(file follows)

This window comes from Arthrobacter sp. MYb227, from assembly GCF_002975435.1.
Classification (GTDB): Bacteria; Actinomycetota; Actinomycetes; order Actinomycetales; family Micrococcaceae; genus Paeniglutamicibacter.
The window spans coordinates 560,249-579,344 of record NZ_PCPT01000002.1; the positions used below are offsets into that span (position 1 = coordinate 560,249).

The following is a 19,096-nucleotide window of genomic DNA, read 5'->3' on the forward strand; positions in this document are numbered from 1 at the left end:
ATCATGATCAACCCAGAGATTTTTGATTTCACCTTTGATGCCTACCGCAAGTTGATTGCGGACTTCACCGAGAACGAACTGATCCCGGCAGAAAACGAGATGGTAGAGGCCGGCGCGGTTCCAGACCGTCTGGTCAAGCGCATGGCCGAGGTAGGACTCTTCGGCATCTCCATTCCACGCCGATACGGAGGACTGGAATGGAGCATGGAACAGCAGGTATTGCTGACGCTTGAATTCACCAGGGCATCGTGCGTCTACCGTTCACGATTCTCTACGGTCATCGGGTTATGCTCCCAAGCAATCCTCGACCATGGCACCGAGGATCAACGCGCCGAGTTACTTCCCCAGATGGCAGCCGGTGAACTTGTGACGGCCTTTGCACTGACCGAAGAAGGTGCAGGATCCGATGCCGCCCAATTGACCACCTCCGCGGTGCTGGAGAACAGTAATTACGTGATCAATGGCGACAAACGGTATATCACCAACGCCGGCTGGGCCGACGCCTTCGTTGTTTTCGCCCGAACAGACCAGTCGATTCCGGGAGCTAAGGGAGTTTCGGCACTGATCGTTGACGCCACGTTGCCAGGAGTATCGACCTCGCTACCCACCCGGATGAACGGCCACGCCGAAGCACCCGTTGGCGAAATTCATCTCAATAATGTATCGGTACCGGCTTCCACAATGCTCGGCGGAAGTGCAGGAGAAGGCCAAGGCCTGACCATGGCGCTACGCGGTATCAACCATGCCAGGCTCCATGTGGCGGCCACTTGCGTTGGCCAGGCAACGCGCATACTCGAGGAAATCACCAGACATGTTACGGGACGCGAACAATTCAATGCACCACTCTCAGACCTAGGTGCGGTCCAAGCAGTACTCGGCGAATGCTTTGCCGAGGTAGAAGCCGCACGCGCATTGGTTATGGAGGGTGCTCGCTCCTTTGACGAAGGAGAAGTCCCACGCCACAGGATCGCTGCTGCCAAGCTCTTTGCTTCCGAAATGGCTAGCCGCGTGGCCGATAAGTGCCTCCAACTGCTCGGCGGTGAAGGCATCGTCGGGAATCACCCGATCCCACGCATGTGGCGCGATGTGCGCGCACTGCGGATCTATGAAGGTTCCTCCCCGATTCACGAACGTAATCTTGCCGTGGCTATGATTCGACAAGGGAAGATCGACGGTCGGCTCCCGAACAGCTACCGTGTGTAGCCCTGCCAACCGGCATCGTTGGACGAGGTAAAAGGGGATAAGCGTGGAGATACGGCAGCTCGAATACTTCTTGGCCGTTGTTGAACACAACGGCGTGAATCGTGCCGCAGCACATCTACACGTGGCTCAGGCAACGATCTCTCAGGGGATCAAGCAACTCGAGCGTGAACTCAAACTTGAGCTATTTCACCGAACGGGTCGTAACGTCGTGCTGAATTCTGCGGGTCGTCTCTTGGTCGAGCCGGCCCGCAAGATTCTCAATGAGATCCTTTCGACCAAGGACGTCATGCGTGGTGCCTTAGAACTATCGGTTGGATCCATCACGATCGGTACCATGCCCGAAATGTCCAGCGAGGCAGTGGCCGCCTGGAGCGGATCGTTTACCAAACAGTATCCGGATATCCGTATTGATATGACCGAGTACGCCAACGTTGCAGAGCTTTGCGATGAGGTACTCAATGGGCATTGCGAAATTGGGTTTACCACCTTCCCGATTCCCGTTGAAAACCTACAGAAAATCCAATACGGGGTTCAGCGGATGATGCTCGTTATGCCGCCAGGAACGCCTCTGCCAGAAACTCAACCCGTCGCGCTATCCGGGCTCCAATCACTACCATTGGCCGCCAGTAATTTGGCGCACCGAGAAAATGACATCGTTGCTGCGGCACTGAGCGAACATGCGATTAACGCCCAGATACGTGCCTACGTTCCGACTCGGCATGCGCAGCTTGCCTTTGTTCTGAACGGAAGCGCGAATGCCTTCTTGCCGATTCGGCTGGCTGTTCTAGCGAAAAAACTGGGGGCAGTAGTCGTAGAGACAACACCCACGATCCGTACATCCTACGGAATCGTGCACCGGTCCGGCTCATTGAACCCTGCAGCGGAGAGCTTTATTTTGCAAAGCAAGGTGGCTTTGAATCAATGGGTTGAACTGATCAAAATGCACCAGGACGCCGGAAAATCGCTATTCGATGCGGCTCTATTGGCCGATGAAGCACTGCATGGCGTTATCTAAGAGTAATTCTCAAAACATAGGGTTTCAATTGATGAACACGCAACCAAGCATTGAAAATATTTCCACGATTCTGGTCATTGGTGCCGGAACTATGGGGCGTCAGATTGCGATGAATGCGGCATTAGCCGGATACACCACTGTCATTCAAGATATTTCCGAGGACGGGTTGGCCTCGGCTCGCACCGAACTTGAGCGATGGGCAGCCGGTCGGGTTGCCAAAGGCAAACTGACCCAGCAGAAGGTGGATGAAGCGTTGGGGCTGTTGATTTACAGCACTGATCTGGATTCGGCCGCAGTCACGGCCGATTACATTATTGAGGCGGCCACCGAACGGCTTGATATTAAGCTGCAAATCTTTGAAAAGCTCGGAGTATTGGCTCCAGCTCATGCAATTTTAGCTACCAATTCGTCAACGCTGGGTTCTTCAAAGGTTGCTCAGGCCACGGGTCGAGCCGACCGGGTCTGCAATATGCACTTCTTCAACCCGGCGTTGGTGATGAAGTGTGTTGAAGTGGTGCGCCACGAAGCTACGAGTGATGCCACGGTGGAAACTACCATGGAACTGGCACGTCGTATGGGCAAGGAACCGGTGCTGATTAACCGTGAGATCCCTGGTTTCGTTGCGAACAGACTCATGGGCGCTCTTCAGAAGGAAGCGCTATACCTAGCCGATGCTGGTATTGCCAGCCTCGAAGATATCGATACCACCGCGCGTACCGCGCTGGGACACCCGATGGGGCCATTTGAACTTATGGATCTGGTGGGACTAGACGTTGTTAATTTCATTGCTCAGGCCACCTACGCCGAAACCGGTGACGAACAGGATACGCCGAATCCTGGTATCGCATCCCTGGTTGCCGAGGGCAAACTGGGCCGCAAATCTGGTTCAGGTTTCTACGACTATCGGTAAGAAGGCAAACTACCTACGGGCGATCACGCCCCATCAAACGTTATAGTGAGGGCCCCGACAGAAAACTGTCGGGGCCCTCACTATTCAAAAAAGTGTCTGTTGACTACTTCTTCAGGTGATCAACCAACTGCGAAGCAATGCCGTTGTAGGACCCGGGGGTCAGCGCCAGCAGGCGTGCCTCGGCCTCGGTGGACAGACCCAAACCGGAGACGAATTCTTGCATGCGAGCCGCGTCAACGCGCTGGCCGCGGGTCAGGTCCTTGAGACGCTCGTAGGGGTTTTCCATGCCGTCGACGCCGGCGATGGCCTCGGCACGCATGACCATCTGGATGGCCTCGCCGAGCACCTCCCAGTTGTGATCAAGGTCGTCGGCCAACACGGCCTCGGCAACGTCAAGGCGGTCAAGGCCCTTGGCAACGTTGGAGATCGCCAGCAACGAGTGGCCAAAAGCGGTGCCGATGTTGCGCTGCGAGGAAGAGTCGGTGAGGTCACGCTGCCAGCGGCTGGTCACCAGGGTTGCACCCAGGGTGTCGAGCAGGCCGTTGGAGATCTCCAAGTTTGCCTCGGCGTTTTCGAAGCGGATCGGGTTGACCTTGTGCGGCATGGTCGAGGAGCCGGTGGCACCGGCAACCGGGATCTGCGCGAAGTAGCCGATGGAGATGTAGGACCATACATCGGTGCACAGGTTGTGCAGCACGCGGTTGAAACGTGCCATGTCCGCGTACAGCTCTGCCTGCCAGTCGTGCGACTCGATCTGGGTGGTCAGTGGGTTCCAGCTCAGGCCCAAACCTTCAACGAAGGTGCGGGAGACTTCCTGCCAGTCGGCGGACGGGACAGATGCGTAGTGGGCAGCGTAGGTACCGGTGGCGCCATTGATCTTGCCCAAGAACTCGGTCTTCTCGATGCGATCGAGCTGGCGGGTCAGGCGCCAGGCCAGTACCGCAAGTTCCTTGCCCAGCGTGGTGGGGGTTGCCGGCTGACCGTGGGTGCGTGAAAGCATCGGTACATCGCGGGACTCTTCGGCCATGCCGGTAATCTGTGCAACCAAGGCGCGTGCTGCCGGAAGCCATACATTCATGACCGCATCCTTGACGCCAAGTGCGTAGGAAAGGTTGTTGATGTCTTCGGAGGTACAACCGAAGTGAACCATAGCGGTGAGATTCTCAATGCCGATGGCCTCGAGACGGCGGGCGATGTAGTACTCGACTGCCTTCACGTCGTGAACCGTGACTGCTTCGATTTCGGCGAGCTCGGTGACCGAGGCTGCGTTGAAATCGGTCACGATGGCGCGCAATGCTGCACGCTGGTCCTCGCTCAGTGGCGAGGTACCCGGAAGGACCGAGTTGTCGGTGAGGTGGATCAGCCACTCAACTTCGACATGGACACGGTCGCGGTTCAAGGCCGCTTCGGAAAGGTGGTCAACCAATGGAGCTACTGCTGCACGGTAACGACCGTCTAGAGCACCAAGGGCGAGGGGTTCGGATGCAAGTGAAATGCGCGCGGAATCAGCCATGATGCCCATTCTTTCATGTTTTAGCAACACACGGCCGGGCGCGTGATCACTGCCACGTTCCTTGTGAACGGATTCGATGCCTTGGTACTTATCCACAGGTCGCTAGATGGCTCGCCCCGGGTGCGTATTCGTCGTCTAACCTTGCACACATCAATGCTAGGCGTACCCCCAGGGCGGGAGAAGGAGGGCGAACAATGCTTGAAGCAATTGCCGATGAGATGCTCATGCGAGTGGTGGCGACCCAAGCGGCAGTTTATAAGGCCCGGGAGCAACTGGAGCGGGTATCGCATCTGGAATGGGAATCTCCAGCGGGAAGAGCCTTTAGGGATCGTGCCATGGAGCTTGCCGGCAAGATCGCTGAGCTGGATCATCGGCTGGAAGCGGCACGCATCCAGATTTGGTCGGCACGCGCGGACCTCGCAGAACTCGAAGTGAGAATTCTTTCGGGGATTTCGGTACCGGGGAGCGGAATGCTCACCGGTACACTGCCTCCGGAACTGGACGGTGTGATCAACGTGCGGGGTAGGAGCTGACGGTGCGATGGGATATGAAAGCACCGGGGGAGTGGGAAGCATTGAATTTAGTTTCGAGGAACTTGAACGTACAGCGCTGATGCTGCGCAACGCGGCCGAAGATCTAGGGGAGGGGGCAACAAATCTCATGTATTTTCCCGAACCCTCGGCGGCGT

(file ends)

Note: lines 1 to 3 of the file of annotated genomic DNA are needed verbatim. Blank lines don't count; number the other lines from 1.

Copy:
This window comes from Arthrobacter sp. MYb227, from assembly GCF_002975435.1.
Classification (GTDB): Bacteria; Actinomycetota; Actinomycetes; order Actinomycetales; family Micrococcaceae; genus Paeniglutamicibacter.
The window spans coordinates 560,249-579,344 of record NZ_PCPT01000002.1; the positions used below are offsets into that span (position 1 = coordinate 560,249).